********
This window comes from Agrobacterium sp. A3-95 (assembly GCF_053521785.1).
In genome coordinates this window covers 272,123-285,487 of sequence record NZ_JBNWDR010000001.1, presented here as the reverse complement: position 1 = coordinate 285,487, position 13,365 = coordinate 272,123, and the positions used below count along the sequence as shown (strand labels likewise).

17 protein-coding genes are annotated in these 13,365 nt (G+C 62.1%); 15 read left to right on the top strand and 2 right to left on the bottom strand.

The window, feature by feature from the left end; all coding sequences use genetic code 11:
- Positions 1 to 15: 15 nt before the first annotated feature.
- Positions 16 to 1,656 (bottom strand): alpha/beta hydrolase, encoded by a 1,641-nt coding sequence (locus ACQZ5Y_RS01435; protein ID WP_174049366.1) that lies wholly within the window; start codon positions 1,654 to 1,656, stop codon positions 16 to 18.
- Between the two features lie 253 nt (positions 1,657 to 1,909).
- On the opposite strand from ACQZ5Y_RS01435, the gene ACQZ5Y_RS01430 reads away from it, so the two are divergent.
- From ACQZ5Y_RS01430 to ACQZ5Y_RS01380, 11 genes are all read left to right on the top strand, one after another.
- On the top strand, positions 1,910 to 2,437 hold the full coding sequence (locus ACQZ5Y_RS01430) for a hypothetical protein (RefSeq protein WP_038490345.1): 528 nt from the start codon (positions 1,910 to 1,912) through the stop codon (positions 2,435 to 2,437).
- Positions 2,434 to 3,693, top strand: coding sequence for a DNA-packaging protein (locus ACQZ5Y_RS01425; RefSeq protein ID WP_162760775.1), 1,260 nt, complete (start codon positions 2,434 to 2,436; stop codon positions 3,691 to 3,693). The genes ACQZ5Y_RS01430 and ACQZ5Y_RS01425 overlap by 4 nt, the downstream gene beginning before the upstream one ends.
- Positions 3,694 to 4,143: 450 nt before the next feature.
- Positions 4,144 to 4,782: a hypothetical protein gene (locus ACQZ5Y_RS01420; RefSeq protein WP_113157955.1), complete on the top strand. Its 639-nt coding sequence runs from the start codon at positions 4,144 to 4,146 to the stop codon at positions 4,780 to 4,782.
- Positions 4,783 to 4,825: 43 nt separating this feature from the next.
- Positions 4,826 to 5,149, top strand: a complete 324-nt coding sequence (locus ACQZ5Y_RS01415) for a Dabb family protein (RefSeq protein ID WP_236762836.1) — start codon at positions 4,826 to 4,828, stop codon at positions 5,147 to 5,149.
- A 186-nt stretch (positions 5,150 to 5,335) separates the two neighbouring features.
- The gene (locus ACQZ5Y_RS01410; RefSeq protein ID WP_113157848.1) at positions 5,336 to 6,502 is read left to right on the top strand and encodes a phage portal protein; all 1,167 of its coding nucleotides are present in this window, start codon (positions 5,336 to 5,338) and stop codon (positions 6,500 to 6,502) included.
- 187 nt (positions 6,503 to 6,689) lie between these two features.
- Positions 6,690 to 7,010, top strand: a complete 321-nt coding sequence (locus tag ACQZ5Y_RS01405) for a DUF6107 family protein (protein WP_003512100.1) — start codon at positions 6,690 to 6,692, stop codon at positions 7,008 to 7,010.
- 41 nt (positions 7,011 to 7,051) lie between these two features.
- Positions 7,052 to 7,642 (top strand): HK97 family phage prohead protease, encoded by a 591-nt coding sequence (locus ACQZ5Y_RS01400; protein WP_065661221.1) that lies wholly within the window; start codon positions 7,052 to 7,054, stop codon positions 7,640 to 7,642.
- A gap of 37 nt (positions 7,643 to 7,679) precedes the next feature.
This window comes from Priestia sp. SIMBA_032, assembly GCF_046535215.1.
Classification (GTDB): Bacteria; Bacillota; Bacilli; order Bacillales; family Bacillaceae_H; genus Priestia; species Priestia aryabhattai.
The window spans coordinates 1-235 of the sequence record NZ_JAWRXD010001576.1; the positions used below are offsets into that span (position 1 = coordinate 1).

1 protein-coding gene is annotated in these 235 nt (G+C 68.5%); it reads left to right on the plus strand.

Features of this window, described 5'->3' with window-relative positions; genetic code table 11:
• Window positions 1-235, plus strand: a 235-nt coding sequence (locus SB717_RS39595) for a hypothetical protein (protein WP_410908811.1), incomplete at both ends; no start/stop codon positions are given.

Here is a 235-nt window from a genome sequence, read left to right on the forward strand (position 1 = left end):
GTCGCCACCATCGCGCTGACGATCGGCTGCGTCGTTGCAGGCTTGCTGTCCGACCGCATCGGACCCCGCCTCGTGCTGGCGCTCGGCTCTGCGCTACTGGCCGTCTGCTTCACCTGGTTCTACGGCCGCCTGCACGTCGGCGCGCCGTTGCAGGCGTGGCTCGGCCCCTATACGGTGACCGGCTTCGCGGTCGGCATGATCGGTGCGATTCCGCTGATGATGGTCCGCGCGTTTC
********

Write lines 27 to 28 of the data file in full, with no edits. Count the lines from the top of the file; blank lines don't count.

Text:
Features of this window, described 5'->3' with window-relative positions; genetic code table 11:
• Window positions 1-235, plus strand: a 235-nt coding sequence (locus SB717_RS39595) for a hypothetical protein (protein WP_410908811.1), incomplete at both ends; no start/stop codon positions are given.